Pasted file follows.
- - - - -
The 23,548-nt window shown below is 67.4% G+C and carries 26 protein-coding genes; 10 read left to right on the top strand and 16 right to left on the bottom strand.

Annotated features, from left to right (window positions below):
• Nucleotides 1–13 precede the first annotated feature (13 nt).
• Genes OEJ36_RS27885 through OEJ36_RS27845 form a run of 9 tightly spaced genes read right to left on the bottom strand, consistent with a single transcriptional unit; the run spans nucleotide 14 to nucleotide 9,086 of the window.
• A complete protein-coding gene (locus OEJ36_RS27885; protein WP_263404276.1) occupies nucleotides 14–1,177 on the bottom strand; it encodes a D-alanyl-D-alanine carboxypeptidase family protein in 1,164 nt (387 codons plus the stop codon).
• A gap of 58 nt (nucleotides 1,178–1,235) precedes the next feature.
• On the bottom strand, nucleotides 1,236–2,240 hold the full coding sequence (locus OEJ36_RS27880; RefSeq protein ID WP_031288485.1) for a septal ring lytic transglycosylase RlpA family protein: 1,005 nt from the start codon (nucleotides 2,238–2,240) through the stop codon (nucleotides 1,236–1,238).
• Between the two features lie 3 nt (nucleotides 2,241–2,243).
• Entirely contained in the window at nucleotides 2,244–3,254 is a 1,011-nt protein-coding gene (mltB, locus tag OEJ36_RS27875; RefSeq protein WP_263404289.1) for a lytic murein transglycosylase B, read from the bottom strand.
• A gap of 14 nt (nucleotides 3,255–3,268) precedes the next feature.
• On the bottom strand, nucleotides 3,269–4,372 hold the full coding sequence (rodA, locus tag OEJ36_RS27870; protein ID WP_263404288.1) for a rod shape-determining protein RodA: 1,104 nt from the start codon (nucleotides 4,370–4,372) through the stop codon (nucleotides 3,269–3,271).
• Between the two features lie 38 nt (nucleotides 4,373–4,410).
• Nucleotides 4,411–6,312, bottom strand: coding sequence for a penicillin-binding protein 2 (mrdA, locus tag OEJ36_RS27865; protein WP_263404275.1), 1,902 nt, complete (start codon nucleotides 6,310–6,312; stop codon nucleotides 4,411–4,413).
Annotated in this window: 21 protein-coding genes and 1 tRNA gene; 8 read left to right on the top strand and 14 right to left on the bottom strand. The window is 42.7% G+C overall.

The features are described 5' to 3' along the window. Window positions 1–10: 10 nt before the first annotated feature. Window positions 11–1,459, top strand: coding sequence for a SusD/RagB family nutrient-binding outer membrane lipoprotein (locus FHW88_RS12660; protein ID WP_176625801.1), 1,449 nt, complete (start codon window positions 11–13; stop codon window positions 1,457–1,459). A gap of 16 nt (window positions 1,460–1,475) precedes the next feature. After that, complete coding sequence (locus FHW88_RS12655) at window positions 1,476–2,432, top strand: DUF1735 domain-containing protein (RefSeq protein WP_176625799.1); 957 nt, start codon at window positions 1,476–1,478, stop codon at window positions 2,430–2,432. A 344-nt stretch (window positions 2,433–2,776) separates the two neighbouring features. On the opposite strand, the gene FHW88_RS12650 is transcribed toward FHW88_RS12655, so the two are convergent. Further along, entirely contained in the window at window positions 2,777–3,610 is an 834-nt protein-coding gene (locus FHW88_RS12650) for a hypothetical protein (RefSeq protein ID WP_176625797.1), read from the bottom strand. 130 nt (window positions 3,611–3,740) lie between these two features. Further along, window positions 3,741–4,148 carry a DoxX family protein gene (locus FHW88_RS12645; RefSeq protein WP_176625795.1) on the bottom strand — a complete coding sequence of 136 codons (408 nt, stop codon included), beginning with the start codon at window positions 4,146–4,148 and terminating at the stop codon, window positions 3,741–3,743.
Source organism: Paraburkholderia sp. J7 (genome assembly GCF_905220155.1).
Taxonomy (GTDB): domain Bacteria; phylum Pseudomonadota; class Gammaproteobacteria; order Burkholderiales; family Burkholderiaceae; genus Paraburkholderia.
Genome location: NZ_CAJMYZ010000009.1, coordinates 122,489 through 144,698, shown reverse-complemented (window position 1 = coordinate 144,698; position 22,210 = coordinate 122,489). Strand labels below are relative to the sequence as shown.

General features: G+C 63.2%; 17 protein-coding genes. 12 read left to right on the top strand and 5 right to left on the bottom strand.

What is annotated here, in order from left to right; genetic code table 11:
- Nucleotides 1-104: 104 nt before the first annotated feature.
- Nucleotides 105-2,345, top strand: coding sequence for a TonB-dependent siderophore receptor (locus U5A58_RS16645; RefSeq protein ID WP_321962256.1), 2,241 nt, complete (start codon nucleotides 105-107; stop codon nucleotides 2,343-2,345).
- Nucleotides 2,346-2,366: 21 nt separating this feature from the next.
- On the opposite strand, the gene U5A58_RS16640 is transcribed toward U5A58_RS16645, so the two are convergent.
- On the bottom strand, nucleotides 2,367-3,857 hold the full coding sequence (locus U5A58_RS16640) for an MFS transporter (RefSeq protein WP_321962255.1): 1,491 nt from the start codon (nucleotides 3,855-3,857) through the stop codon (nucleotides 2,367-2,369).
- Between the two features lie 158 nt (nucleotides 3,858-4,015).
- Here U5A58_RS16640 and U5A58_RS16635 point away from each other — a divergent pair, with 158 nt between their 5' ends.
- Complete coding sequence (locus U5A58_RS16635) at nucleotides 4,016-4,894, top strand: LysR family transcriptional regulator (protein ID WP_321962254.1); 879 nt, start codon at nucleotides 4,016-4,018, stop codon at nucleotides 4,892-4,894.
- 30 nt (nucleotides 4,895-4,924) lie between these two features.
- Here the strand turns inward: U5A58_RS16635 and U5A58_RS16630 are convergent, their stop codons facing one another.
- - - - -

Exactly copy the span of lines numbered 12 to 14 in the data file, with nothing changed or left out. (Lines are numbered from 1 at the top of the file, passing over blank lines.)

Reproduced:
• Between the two features lie 38 nt (nucleotides 4,373–4,410).
• Nucleotides 4,411–6,312, bottom strand: coding sequence for a penicillin-binding protein 2 (mrdA, locus tag OEJ36_RS27865; protein WP_263404275.1), 1,902 nt, complete (start codon nucleotides 6,310–6,312; stop codon nucleotides 4,411–4,413).
Annotated in this window: 21 protein-coding genes and 1 tRNA gene; 8 read left to right on the top strand and 14 right to left on the bottom strand. The window is 42.7% G+C overall.